Amid their growing concerns about our food system, and an increasing desire to connect with the land, Eric and Sarah began growing food in their Berkeley backyard in 2011. They found tremendous joy in nurturing fruits, vegetables, and herbs from seed to table, and the process inspired them to continue learning about farming and its impact on the environment, as well as food accessibility issues throughout the world.
In 2014, the pair made the decision to move to Napa where they could realize their dream of starting a farm. An enormous “blank slate” before them, they began working the earth to minimize invasive species, maximize resource efficiency, and recreate abundance. Their goal is to have a farm that provides a peaceful, beautiful space that nourishes their family as well as their community.
Sarah holds degrees in Veterinary Technology (Palo Alto College) and Sociology (CSU East Bay). She studied Landscape Horticulture at Merritt College and completed Farm School at the Permaculture Skills Center. Eric is a physician (UC Berkeley, UC San Diego) who completed his Permaculture Design Course with Daily Acts.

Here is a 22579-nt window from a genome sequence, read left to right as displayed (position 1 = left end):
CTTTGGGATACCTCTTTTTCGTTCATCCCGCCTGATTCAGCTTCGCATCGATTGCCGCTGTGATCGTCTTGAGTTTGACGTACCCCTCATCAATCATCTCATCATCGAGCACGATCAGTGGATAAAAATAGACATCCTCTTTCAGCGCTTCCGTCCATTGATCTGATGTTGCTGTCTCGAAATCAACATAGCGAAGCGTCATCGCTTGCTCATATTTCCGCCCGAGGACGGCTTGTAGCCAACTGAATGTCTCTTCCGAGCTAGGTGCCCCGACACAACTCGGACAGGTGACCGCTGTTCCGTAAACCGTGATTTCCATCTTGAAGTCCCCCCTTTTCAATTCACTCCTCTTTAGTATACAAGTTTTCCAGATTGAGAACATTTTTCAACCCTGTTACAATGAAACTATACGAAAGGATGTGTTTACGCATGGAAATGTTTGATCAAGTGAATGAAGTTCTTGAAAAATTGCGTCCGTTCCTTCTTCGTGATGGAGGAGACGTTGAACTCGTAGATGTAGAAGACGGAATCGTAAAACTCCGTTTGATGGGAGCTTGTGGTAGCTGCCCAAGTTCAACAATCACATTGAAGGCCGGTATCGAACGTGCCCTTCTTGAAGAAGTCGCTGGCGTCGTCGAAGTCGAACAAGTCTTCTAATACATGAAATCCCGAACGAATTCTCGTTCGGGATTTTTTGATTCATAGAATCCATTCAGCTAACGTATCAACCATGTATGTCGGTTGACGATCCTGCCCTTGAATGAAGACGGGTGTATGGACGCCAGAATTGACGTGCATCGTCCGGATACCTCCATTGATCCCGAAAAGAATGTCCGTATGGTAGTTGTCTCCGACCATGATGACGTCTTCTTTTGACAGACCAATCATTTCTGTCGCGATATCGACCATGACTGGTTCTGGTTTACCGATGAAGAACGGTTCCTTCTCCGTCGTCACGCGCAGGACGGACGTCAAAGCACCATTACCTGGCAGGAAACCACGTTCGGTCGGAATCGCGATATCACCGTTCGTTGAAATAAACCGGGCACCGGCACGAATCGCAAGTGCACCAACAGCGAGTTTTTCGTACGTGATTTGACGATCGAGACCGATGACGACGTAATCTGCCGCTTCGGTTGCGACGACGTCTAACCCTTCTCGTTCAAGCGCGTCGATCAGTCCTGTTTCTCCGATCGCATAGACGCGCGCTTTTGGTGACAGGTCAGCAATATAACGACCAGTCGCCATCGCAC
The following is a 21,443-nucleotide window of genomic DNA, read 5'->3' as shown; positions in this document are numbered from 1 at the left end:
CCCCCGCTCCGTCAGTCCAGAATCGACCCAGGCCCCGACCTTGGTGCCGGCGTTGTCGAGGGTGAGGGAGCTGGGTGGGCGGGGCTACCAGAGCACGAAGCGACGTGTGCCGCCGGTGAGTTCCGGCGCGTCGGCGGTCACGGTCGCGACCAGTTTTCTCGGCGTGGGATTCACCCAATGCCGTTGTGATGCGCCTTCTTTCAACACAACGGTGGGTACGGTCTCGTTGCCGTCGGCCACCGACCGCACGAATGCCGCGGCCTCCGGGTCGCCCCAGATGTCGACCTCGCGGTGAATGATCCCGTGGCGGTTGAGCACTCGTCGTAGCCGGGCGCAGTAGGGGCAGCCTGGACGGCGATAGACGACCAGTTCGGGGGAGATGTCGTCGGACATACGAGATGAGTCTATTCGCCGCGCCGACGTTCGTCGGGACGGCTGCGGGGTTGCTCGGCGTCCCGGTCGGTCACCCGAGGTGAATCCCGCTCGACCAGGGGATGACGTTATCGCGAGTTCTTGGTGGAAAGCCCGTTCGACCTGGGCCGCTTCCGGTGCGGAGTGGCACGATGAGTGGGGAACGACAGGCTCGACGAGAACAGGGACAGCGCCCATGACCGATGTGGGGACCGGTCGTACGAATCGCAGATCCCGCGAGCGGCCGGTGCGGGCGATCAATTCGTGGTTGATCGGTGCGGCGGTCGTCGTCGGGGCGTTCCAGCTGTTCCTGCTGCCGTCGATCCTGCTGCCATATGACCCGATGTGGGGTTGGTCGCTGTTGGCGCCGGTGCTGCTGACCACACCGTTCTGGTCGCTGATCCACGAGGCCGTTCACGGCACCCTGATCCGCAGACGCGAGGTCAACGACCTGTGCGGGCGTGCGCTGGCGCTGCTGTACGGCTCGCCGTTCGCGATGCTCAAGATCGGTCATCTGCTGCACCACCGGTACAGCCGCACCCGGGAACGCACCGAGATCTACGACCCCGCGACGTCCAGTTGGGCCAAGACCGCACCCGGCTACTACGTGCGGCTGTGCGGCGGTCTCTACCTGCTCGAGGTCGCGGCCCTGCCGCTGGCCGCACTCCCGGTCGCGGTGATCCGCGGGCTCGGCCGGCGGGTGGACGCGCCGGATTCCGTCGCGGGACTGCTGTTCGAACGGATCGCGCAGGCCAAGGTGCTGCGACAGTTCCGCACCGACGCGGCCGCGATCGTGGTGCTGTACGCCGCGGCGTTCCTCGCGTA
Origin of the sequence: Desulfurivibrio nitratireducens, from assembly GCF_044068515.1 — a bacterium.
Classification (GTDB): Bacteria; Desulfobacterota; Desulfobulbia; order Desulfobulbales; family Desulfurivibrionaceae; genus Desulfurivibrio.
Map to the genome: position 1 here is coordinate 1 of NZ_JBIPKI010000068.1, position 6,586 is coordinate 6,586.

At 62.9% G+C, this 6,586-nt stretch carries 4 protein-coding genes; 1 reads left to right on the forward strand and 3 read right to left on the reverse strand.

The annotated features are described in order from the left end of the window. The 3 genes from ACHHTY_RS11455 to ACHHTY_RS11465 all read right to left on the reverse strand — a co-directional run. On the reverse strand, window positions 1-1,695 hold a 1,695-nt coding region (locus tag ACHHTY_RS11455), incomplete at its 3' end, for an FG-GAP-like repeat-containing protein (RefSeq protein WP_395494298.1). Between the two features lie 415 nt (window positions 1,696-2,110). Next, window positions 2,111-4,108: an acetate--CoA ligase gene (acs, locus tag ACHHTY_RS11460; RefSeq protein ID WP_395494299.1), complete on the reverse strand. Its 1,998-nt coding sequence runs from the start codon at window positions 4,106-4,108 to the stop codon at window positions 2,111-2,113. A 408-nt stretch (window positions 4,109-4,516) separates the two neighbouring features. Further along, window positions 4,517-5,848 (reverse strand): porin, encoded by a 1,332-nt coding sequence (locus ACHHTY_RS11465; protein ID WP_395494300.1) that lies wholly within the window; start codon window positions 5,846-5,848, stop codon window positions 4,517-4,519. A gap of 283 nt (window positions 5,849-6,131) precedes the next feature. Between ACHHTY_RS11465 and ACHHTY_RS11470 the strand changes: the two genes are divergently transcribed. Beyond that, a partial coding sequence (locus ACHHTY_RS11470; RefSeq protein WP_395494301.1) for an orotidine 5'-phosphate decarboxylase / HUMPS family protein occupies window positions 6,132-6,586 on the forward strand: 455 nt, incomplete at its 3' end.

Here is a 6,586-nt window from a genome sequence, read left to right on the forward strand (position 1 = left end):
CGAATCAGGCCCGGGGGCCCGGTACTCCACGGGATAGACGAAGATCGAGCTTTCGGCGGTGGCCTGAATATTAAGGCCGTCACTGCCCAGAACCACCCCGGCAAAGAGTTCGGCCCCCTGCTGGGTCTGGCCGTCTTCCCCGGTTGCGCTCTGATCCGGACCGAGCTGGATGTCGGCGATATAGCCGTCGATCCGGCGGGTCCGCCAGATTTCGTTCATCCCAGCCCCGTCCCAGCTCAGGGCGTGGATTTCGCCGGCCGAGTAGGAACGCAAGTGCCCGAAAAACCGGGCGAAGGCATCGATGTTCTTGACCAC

We strive to enhance, rather than deplete, the natural ecosystems that make the Valley such a magical place. We practice a style of farming that builds soil fertility, creates wildlife habitat, and increases biodiversity. Through Marin Clean Energy, we power our farm with 100% renewable resources. We do all of this while growing delicious, clean foods that we are proud to share with our community.
Cora was adopted in 2013 from Throw Me A Bone. She accompanied Eric and Sarah on their move out to the country, and effortlessly settled in to rural life.
As farm supervisor, Cora takes her job very seriously. Each morning, she joyfully surveys the entire farm, making sure that everything is in working order. After that, she naps until about dinnertime, eats, plays fetch, and then calls it a day.
Jackrabbit Farm sits on 5 acres on the valley floor in Napa, California. Historically, this land was part of a cattle ranch, and later an olallieberry farm. We manage our farm in a regenerative way in order to honor its rich agricultural past while ensuring a healthy, prosperous future.